• Nelson Mandela just before the first national elections in 1994. South Africa. (Hulton Archive)Source: Hulton Archive
He helped to end apartheid in South Africa and became the first democratically elected president - but other things that define this historic great.
By
Emily Nicol

18 Sep 2017 - 3:22 PM  UPDATED 18 Sep 2017 - 3:24 PM

His name

Nelson Mandela is known by more than a few names. His birth name is  – Rolihlahla –  an isiXhosa name meaning "pulling the branch of the tree" or "troublemaker". A name that seems fitting for the revolutionary South African activist and political icon.

Mandela was given his English name, Nelson by a missionary schoolteacher when he was in primary school, a custom that was quite common at the time with most school children in Africa (and here in Australia) who received 'christian' names. In later years, some called him by his clan name (from the village of Mvezo), Madiba, as a sign of respect and also Khulu, meaning 'great, paramount, grand.'

Charged under the Suppression of Communism Act 

At the age of 24, Mandela joined the African National Congress (ANC) and took on leadership roles, helping form the ANC Youth League. Labelled a 'terrorist organisation' by the apartheid government, the ANC was recognised as such by other countries including Britain and the United States. The organisation and its members remained on terror lists for many years, finally being removed in 2008.

Prison Days

Whilst imprisoned, Mandela wrote a memoir, copies of which were placed in plastic containers and buried in a vegetable garden in the prison. Fellow prisoner Mac Maharaj, who was shortly due for release, was hoping to be able to smuggle it out, however when prison authorities began building a wall through the same vegetable garden the containers were discovered. Mandela subsequently had his study privileges removed as punishment.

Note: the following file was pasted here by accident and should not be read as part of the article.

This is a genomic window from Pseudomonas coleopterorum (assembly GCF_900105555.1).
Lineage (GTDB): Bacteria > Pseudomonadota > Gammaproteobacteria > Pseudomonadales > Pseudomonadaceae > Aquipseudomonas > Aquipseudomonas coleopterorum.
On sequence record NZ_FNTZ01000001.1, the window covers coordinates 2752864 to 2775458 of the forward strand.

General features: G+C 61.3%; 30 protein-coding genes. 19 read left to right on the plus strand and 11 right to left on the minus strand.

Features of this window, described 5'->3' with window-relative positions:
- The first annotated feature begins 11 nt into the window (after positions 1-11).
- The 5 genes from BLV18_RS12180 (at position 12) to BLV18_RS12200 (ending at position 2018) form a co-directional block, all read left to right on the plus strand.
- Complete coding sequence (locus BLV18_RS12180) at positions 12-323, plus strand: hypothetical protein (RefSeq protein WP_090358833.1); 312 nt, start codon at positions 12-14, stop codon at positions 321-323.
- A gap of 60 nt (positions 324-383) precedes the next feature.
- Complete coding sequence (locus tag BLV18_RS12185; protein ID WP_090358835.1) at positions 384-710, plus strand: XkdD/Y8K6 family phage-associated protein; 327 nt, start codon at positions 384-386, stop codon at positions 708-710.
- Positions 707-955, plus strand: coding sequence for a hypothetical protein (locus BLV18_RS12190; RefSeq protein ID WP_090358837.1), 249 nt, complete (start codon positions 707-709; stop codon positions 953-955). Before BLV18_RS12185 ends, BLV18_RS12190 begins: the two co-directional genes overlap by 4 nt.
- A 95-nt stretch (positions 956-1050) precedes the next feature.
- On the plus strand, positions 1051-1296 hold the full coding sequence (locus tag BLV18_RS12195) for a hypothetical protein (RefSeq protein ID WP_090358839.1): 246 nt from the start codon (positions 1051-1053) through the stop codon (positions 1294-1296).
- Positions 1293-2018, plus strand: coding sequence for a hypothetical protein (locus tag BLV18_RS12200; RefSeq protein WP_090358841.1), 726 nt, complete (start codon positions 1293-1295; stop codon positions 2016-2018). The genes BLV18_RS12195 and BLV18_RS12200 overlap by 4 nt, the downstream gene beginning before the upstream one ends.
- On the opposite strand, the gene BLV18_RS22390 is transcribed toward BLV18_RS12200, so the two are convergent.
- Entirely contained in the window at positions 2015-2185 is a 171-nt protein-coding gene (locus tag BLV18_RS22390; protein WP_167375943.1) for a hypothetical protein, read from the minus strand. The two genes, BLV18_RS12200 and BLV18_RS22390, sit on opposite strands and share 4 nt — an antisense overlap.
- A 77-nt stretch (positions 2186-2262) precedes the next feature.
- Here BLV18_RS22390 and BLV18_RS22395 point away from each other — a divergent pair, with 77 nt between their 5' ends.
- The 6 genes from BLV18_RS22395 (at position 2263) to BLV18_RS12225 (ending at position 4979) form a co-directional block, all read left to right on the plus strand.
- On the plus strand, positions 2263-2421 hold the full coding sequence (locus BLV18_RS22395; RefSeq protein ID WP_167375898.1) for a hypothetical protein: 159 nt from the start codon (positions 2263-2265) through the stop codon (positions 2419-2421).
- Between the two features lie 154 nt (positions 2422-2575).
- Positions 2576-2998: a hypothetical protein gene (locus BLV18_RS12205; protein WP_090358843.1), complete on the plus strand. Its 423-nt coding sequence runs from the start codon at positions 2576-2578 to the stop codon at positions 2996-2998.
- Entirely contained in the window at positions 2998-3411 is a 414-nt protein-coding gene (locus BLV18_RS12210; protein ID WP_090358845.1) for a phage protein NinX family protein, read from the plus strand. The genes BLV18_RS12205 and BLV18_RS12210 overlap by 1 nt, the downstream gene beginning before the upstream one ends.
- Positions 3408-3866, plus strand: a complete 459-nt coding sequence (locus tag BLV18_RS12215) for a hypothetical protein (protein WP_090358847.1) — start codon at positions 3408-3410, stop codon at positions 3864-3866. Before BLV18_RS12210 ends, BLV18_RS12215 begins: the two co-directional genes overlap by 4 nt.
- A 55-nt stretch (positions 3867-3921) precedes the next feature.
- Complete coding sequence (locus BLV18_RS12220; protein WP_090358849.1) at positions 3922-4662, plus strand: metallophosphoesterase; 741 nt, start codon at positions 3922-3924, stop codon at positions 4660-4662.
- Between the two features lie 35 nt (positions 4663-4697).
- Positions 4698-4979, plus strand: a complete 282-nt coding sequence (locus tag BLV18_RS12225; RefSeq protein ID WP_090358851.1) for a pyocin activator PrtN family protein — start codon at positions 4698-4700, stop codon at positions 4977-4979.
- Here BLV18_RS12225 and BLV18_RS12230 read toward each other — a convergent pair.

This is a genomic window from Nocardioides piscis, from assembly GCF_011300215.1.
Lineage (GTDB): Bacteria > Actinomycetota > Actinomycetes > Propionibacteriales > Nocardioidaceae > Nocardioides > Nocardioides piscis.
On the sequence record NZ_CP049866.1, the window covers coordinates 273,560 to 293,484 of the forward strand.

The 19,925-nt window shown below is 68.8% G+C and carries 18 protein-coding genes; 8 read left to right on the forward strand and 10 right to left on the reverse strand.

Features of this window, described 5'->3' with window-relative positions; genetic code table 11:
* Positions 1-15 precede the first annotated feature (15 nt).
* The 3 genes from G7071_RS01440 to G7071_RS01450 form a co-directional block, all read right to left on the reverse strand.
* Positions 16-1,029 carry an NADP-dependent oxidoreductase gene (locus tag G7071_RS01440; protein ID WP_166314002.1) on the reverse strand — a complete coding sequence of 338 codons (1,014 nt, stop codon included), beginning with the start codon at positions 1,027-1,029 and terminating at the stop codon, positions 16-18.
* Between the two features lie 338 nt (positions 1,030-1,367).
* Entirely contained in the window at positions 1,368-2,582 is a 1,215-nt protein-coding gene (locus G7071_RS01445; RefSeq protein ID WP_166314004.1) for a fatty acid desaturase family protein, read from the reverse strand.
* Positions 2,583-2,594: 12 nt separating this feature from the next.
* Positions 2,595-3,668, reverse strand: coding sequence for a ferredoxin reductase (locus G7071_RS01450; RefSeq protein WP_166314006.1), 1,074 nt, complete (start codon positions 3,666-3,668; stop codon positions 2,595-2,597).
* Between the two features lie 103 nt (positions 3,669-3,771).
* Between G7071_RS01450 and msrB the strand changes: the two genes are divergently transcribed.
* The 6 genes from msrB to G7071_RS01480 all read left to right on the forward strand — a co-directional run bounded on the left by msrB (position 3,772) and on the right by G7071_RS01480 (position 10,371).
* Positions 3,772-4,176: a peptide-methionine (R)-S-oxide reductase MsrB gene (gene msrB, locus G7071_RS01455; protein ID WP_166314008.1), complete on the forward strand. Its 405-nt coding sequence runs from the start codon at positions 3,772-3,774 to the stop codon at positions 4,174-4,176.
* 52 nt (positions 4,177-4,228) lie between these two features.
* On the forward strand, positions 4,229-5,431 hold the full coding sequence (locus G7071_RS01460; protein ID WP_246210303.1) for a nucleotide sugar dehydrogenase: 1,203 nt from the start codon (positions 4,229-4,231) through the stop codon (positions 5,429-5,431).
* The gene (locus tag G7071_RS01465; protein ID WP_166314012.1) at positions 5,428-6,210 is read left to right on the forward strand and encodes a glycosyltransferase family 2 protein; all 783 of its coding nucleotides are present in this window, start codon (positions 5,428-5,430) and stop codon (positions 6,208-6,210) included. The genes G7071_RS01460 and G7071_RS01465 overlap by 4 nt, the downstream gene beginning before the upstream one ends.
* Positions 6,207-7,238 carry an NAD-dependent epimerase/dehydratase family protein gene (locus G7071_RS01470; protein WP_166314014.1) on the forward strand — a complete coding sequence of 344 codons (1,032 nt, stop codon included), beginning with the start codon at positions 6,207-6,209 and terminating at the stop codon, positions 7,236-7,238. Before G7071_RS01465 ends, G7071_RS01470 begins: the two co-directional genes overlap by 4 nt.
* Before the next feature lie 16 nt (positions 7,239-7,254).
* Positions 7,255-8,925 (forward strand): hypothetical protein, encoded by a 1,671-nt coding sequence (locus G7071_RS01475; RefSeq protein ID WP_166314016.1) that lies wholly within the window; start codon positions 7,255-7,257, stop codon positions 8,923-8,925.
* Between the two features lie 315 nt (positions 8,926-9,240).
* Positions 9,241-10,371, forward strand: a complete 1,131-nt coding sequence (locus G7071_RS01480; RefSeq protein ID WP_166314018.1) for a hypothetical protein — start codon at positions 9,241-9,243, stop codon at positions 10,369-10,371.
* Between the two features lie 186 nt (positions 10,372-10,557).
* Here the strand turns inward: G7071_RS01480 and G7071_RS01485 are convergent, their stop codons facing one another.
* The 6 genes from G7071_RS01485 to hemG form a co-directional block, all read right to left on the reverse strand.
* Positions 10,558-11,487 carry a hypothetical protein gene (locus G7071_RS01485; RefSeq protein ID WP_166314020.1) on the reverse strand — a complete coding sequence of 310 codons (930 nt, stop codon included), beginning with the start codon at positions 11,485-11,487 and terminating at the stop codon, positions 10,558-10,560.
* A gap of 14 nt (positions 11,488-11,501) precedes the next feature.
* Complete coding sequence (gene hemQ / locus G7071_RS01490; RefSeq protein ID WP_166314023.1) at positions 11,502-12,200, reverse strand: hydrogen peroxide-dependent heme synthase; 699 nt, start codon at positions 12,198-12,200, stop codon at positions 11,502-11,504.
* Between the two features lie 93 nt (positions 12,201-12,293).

The iconic number: 46664

The second time Mandela was imprisoned, he was given the number 466/64 as he was the 466th prisoner and the year was 1964. He had this number up until 1982 when he was moved to a different prison, Pollsmor. The original number however has been used reverentially in many causes, songs and even as the event name for a concert, honouring Mandela to raise awareness around HIV/AIDS, between 2003-2008 with artists such as Beyonce, Sir Bob Geldof and members of Queen taking the stage.

Places, Birds and Flowers

Countless honours and awards have been given to Mandela. One of the most notable was the Nobel Peace Prize for achieving the peaceful termination of apartheid -  but he's also had a number of places, discoveries and even a prehistoric bird named after him; a nuclear particle (the 'Mandela particle'), a prehistoric woodpecker (Australopicus nelsonmandelai) and an orchid (Paravanda Nelson Mandela) all carry on his name. 

 

Sing a song of Mandela

Many songs have been written about Mandela, perhaps inspiring the most songs out of any other icon. From U2 to Eddy Grant and legendary South African singer Lucky Dube, artists have made sure to immortalise the impact and inspiration that the iconic leader had worldwide.


 

Watch Madiba: The Nelson Mandela Story On Demand: